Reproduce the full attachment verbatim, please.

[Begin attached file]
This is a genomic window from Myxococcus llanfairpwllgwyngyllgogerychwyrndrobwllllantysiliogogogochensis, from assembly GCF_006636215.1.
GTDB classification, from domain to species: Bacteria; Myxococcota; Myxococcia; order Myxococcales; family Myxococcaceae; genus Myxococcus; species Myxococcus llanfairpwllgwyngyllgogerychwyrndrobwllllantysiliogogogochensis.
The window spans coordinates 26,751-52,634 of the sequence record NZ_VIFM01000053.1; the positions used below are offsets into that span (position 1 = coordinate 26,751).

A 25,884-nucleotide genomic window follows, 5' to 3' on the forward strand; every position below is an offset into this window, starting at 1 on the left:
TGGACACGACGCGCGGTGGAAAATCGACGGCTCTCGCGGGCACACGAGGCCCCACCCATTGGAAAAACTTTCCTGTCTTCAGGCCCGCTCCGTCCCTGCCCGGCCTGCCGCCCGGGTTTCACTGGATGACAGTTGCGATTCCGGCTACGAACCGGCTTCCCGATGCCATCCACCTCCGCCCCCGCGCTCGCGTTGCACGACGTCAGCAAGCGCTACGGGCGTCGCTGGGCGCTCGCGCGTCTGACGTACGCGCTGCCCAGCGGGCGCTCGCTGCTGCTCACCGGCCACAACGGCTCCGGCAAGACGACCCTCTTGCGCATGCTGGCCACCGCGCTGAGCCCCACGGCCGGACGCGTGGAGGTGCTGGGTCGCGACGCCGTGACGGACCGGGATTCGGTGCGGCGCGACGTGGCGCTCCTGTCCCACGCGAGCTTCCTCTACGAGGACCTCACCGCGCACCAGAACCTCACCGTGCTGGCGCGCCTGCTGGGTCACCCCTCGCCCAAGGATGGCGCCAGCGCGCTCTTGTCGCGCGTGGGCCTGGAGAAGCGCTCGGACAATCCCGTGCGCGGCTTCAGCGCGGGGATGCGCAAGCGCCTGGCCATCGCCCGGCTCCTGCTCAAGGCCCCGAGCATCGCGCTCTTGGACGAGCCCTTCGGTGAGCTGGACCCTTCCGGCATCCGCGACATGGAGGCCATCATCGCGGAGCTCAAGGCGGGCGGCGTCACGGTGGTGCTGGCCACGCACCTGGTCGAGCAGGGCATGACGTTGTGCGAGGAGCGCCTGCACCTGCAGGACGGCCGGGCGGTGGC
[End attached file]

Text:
This is a genomic window from Myxococcus llanfairpwllgwyngyllgogerychwyrndrobwllllantysiliogogogochensis, from assembly GCF_006636215.1.
GTDB classification, from domain to species: Bacteria; Myxococcota; Myxococcia; order Myxococcales; family Myxococcaceae; genus Myxococcus; species Myxococcus llanfairpwllgwyngyllgogerychwyrndrobwllllantysiliogogogochensis.
The window spans coordinates 26,751-52,634 of the sequence record NZ_VIFM01000053.1; the positions used below are offsets into that span (position 1 = coordinate 26,751).

A 25,884-nucleotide genomic window follows, 5' to 3' on the forward strand; every position below is an offset into this window, starting at 1 on the left:
TGGACACGACGCGCGGTGGAAAATCGACGGCTCTCGCGGGCACACGAGGCCCCACCCATTGGAAAAACTTTCCTGTCTTCAGGCCCGCTCCGTCCCTGCCCGGCCTGCCGCCCGGGTTTCACTGGATGACAGTTGCGATTCCGGCTACGAACCGGCTTCCCGATGCCATCCACCTCCGCCCCCGCGCTCGCGTTGCACGACGTCAGCAAGCGCTACGGGCGTCGCTGGGCGCTCGCGCGTCTGACGTACGCGCTGCCCAGCGGGCGCTCGCTGCTGCTCACCGGCCACAACGGCTCCGGCAAGACGACCCTCTTGCGCATGCTGGCCACCGCGCTGAGCCCCACGGCCGGACGCGTGGAGGTGCTGGGTCGCGACGCCGTGACGGACCGGGATTCGGTGCGGCGCGACGTGGCGCTCCTGTCCCACGCGAGCTTCCTCTACGAGGACCTCACCGCGCACCAGAACCTCACCGTGCTGGCGCGCCTGCTGGGTCACCCCTCGCCCAAGGATGGCGCCAGCGCGCTCTTGTCGCGCGTGGGCCTGGAGAAGCGCTCGGACAATCCCGTGCGCGGCTTCAGCGCGGGGATGCGCAAGCGCCTGGCCATCGCCCGGCTCCTGCTCAAGGCCCCGAGCATCGCGCTCTTGGACGAGCCCTTCGGTGAGCTGGACCCTTCCGGCATCCGCGACATGGAGGCCATCATCGCGGAGCTCAAGGCGGGCGGCGTCACGGTGGTGCTGGCCACGCACCTGGTCGAGCAGGGCATGACGTTGTGCGAGGAGCGCCTGCACCTGCAGGACGGCCGGGCGGTGGC